process. The momentum has continued since. At present, over 100 WTO
Members have commitments to open markets in some or all
telecommunication services. And this increase in numbers is due not only
to commitments agreed in the WTO accession process, but to autonomous
improvements offered by current Members that had not initially
participated in the extended negations. Again, the fact that countries
volunteer commitments — out of economic self-interest — is a rare event
in an organization that usually relies on (mercantilist) ”exchanges of
concessions” between negotiators.
I am happy to see that the enthusiasm remains alive as demonstrated by
your presence here today.
WTO Members from all regions and at all levels of development have
commitments in place that allow companies from around the world to
invest in their telecommunication sector and that eliminate restraints
on cross-border communications. The commitments normally entitle new
entrants to supply the most essential services, such as fixed and mobile
telephony, Internet and leased-line capacity. A great many Members have
also committed to telecom-specific regulatory obligations. These market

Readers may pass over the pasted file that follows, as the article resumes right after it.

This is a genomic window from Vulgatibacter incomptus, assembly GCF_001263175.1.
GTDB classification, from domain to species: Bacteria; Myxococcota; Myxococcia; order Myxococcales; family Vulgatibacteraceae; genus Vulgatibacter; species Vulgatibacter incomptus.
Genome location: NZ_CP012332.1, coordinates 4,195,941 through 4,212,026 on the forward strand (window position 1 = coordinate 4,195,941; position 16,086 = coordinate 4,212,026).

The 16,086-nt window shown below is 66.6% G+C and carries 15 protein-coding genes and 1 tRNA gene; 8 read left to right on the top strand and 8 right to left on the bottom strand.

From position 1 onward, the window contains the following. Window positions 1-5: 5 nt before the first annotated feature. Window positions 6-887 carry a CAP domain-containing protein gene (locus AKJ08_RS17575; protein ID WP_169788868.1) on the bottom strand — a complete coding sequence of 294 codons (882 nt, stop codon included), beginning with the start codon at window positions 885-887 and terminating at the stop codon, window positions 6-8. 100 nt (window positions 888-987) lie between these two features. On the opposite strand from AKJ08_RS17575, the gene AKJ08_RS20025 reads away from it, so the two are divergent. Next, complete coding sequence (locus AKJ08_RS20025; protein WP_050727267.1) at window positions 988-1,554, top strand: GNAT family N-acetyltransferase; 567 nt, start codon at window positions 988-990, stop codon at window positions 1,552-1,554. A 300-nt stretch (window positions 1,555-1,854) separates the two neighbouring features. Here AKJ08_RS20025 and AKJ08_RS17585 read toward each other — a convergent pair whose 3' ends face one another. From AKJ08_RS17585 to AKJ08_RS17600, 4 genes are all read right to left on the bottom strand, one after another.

access and regulatory commitments permit global networks and facilitate
the emergence of global markets for the benefit of all WTO Members, and
their businesses and consumers alike.
Telecommunications are emblematic of the highly integrated nature of
modern economies: while the sector's own economic momentum depends on
the existence of dynamic user industries, world-class communication
links are today a sine qua non for a wide range of economic activities
within services and beyond. Open and competitive markets are clearly
decisive in this integrated environment. Indeed, sectors such as
computer services and mobile telephony are thought to have experienced
remarkable growth precisely because they were introduced in an
environment relatively free of trade restrictions.
Lower-cost access to advanced communication services and equipment
promotes growth across virtually all sectors, from agriculture and
mining to manufacturing, by linking producers with customers in a timely
and efficient manner. Activities such as E-commerce, on-line travel and
hotel reservations, financial services, transport, professional
services, and a host of business support services, are but a few